Kitchen & Bath Design News

APR 2019

Kitchen & Bath Design News is the industry's leading business, design and product resource for the kitchen and bath trade.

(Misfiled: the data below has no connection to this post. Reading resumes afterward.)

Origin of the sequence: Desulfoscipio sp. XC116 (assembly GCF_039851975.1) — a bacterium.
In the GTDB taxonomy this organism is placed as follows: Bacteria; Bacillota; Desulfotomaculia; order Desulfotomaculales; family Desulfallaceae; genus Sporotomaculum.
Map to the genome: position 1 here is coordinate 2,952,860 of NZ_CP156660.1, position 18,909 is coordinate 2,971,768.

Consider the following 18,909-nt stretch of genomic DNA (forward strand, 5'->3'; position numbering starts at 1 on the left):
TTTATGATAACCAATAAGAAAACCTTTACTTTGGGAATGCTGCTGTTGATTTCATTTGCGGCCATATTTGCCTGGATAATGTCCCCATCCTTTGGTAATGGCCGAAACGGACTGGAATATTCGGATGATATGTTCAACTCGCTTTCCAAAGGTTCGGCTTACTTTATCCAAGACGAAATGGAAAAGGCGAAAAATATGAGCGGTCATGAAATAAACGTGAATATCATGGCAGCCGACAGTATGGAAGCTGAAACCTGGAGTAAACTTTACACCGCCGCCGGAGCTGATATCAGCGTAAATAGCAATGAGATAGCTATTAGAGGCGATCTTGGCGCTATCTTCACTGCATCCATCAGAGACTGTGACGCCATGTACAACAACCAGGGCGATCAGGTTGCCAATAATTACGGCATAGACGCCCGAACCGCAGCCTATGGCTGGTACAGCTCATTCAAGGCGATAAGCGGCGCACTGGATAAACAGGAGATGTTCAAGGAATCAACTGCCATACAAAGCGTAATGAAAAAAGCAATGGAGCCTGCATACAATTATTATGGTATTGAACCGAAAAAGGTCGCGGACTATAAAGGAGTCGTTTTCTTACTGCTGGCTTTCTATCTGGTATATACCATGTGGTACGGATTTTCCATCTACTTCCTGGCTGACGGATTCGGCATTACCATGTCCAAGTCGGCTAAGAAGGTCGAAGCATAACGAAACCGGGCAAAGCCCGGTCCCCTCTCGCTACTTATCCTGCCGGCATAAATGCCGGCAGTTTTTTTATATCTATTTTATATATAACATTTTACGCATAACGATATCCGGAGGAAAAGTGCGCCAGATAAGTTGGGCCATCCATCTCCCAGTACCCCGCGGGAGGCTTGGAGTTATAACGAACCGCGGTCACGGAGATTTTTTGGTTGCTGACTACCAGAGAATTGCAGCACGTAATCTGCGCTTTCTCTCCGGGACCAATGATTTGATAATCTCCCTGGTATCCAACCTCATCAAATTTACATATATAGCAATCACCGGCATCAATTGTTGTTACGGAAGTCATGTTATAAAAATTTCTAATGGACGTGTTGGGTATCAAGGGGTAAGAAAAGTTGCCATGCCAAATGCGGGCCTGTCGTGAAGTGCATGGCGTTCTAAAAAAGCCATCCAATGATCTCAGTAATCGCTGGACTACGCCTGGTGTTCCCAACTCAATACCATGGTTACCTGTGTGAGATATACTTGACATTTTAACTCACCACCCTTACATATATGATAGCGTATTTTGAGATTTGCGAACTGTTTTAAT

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more window treatments for privacy. But now the trend is to- ward open windows, and even doors that open up a whole wall so people can really move from the indoors to the outdoors." Linda Sonders, Linda Sonders Design, in Naples, FL, notes that most of her clients want an outdoor kitchen. "Virtually all single-family homes have outdoor kitchens in Florida, given our 12-month-a-year outdoor living possibilities," she says. "Ironically, it's the summer months that drive us inside, given the humidity." Jeremy McFarland, principal, Brickmoon Design in Houston, TX, agrees. "At all price points, there is a conversa- tion about the outdoor space…about how it will function and how it will flow," he says. "At a minimum, most people will have a grill, but we'll see everything from the basic grill to a true outdoor kitchen." And outdoor spaces aren't just for warmer climates, as proven by Amy Mangold, AIA/principal architect/partner, Scott Simpson Builders, in Northbrook, IL. In recent years, she indicates, there hasn't been a client who hasn't wanted to focus on some sort of exterior living space, which, in addition to kitchens, can also include terraces, pools and spas. "We just finished a job where the master suite is on the first floor with French doors that open to a terrace with radiant heat," she says. "The homeowners can walk across the heated surface to a spa. It's like resort living. We have found there isn't a single project that isn't incorporating some sort of out- door room or space. For us, the term 'outdoor kitchen' is a bit limiting because we are doing so much more." ESSENTIAL ELEMENTS Like indoor spaces, finances heavily influence the design of any outdoor kitchen. For McFarland, homeowners with high-end budgets are still including 'the works,' such as a recent custom home that actually features two outdoor cooking areas. The screened porch has a built-in grill with ventilation hood, side burner and stainless steel backsplash, two undercounter refrigerators, a sink, a pull-out trash and plenty of storage and countertop space fashioned from granite…all of which sits adjacent to the dining table and seating area with a fireplace and television. Heaters in the ceiling add warmth on chilly days. The second cooking area, which features a wood-burning pizza oven and fire pit, is an open-air space positioned closer to the lake. However, he also sees some clients pulling back a bit and downsizing their outdoor spaces. "It depends on which client lens I'm looking through," he explains. "In mid-range homes, we're seeing more of a trend toward smaller outdoor kitchens. We often hear people say they had a large space with all of the amenities but they just didn't use it as much as they thought they would. They still want a grill, an undercounter refrigerator and pull-out trash. But not everyone needs a sink or bar/island since they usually have seating adjacent to the cooking area." McFarland also notes that, in general, outdoor, or 'sum- mer,' kitchens don't need to be as spacious as their indoor counterparts because people use them differently. "People don't usually congregate in an outdoor kitchen like they do inside," he says, noting the inclusion of nearby sitting areas keep guests within communication range. "And, there aren't typically multiple chefs working in the kitchen. Instead, Designed by Jeremy McFarland, this custom home features two outdoor cooking areas. The screened porch has a built-in grill with ventilation hood, side burner and stainless steel backsplash, two undercounter refrigerators, a sink, a pull-out trash and plenty of storage and countertop space. All of these sit adjacent to the dining table and seating area with a fireplace and television. Heaters in the ceiling provide warmth on chilly days. The second cooking area, which features a wood-burning pizza oven and fire pit, is an open-air space positioned closer to the lake. Virtually all of Linda Sonders's clients with single-family homes have outdoor kitchens, such as this one she designed in collabora- tion with MHK Architecture, Waterside Builders and Architectural Land Design. Photos: Kerry Kirk Photography April 2019 • KitchenBathDesign.com 39

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